Although full support is usually available, to make the service as simple as possible for customers to use, a web-based control panel is usually provided for full account management. Shared hosting customers don’t have direct access to the server at all, so their only way of managing their account is through a web browser. Resellers are also provided with the same level of access, the only difference for them is that they have the facility to create new accounts for others to use that will tap into the resources of the higher-level reseller account.
Whilst considered a form of shared hosting, virtual private servers differ greatly from their entry-level counterpart. Shared hosting accounts share the entire server resources with all other accounts, but with a VPS you effectively have your own virtual, dedicated environment that has its own allocated resources that nobody else can access. The VPS node is of course shared with other virtual servers, but with dedicated resources the performance of the other servers won’t impact of influence the performance of your own VPS.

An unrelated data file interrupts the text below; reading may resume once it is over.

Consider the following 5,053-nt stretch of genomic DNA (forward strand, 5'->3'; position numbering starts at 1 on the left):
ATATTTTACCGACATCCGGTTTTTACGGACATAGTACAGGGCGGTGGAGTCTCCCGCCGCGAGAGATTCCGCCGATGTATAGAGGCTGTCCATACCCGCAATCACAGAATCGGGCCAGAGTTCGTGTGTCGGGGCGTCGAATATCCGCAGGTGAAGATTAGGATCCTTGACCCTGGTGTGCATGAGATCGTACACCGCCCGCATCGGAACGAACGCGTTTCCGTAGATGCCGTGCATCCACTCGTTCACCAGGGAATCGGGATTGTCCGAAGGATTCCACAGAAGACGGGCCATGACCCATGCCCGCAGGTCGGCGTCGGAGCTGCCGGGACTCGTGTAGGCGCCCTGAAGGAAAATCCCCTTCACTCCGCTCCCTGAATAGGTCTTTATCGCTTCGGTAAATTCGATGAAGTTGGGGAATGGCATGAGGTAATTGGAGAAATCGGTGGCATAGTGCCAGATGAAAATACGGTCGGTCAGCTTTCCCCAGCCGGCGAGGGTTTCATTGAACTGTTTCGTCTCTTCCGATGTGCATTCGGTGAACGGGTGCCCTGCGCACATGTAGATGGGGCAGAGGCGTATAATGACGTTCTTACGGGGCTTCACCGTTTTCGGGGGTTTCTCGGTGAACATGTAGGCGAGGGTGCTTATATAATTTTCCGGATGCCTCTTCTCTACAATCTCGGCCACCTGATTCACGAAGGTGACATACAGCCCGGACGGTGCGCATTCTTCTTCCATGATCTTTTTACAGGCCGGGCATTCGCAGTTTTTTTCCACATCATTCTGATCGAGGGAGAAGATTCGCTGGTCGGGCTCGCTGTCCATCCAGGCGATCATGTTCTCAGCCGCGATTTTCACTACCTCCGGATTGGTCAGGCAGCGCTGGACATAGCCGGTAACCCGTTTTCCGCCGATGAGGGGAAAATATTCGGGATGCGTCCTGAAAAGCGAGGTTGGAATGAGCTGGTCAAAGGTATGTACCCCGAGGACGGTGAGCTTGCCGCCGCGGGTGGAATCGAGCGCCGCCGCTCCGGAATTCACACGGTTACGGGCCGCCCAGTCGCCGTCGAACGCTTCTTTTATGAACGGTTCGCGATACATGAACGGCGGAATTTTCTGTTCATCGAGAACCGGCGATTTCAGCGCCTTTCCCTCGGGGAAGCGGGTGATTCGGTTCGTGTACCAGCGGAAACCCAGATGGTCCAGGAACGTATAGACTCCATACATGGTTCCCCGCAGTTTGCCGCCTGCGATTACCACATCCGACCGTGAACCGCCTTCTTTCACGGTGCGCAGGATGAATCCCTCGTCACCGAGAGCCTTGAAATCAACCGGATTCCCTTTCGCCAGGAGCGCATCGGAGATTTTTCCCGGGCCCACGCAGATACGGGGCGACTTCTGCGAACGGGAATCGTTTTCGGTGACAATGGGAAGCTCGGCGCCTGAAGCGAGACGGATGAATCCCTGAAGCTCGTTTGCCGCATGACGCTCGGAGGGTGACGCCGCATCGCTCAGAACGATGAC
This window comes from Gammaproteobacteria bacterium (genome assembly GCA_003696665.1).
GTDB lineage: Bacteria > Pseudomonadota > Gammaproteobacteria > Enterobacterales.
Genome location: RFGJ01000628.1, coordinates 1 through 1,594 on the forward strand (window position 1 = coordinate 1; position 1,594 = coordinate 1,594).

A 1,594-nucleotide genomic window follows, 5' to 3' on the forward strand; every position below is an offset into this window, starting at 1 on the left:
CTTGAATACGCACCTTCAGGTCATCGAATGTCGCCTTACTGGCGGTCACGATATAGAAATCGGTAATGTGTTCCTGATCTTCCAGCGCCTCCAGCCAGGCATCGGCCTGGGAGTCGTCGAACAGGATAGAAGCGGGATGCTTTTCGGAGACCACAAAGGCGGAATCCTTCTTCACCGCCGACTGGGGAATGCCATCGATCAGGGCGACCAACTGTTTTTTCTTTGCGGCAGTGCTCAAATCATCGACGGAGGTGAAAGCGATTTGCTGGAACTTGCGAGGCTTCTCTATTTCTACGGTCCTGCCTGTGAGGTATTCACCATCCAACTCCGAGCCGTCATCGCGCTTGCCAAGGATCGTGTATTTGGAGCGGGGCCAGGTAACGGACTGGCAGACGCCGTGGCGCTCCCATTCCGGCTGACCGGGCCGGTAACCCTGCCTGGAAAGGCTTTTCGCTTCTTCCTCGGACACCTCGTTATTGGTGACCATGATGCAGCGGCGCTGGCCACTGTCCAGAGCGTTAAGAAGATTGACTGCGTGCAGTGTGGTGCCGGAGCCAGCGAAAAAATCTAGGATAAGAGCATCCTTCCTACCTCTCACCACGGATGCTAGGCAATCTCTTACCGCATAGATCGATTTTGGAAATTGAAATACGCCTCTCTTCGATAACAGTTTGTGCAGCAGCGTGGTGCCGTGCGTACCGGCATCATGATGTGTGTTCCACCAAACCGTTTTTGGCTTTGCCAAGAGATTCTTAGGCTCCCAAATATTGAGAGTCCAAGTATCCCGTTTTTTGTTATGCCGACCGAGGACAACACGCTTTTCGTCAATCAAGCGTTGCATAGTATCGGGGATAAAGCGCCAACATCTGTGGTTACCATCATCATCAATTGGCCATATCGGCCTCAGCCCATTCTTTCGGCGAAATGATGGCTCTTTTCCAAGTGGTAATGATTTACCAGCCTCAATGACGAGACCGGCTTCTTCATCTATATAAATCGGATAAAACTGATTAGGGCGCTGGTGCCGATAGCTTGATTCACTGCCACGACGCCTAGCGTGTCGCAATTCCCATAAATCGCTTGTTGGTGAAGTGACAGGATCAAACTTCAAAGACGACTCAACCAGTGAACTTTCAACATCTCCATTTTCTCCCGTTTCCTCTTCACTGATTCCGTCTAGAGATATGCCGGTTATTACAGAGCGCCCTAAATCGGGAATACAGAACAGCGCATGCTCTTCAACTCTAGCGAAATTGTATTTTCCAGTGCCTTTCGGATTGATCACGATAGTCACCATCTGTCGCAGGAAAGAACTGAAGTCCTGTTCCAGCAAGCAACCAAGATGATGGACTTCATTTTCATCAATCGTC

VPS have for a long time been touted as the more affordable option against dedicated servers; they provide a similar experience for a fraction of the cost. Web hosting companies start off with a high specification dedicated server and then install what is known as a ‘virtualization layer’ on top rather than an operating system. The virtualization layer then has full access and control of the server’s resources. Virtual machines can then be created on top of the virtualization layer and resources allocated as required. Depending on the virtualization software that is being used, virtual machines can often be created with a mix of operating systems so that costs can be reduced by hosting Windows VMs and Linux VMs on the same servers.